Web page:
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It Is Time To Improve The Presence Of Women On Boards

Ghana has produced some of Africa’s most admired women. From Akua Kuenyehia, a former Vice President of the International Criminal Court, to Netflix Chief Marketing Officer Bozoma Saint John, Ghanaian women have a significant presence on the global stage.

Yet for all the shining stars and international accolades, the Ghanaian public and private sectors have largely fallen short when it comes to championing women in leadership at home. The glass ceiling remains stubbornly in place for female leaders.

The participation of women in key leadership roles is critical for Ghana to unlock its full social and economic potential.

In government, Ghanaian women are extremely under-represented in all branches. Women make up a paltry 14% of parliamentarians and only a quarter of ministers.

Among mayors, the situation is no different: only 14% are women, and the numbers of women on the Council of State and governing boards of public corporations are few and far between.

If you look to the private sector, the situation is no different. A new report released by TheBoardroom Africa in partnership with the Ghana Stock Exchange shows that amongst 37 listed companies in Ghana, women are rarely included in the actual governing of some of Ghana’s most notable companies.

According to the 2020 Board Diversity Index, women hold only 23% of board seats and 24% of non-executive director seats.

Although this figure represents a 3% increase in women’s board seats and a 4% increase in non-executive director seats held by women from 2019, the Board Diversity Index shows that women are still significantly under-represented in the leadership and management of major corporations in Ghana.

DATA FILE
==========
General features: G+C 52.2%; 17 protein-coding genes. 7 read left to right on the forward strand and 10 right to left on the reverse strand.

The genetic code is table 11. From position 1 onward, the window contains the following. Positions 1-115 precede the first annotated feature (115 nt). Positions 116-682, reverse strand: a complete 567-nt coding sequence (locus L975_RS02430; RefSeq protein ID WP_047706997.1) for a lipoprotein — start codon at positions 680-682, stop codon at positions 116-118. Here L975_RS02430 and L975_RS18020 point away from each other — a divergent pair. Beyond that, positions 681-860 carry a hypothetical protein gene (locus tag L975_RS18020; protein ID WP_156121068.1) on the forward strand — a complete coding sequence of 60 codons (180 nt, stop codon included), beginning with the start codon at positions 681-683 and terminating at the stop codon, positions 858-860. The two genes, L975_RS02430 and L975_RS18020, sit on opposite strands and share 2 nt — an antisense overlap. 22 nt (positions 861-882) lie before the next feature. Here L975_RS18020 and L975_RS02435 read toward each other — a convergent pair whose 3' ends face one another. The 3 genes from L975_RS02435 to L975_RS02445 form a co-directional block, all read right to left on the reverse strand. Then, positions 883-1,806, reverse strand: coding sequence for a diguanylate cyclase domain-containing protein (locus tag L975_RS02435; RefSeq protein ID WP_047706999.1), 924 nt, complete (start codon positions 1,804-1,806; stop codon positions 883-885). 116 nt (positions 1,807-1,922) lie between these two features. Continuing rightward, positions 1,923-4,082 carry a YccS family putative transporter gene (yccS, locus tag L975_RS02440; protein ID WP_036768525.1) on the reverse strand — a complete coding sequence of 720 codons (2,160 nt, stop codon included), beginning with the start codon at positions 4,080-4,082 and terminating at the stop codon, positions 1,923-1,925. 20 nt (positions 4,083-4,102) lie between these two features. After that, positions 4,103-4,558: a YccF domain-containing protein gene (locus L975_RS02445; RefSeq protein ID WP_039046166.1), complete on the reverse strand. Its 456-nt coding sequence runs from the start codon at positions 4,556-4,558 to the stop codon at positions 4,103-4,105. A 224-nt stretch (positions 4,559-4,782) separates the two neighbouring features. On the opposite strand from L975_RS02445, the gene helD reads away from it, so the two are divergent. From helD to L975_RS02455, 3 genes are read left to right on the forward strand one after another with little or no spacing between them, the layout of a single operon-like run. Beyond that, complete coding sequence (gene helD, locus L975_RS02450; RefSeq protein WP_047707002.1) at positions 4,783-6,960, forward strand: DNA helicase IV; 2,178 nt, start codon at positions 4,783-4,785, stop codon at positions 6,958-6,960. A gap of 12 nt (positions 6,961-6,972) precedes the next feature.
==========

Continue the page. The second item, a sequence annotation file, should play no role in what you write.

Companies that rank poorly in terms of gender equality often claim that there are very few qualified women available for board leadership or management roles.

But this claim is hardly true. There are qualified women everywhere, and, thanks to rising female participation in higher education, their numbers are growing although many disappear from the ranks as they climb the career ladder.

It is time for Ghanaian companies to adopt strategies to improve women’s presence on boards because a growing body of research shows significant benefits associated with gender diversity on boards and in senior leadership.

Gender-diverse boards positively impact governance, and the presence of women on boards reduces the risk of fraud and corruption, and increases customer and employee satisfaction. Moreover, studies also point to the positive influence of gender-diverse management and boards on a company’s sustainability profile.

To leverage the diversity dividend, companies can adopt a number of proven strategies to improve women’s representation at the highest leadership levels. First, they can address the pipeline problem by investing in early- and mid-stage professionals and providing support for high-achieving female professionals. Second, they can establish family-friendly workplace policies from childcare and parental leave to improve retention. Finally, they can engage and educate male business leaders on how diversity improves business performance and encourage them to step up and step into the role of mentors and sponsors. Adopting these forward-looking approaches would ensure greater involvement of women in shaping corporate strategy.

If Ghana hopes to realise its ambitions as a beacon for the business community, she must adopt forward-looking strategies to develop female leaders and involve more women in the governing process across the board.

The writer, Macia Ashong, is the founder and CEO of TheBoardroom Africa, the region’s largest network for female board executives.


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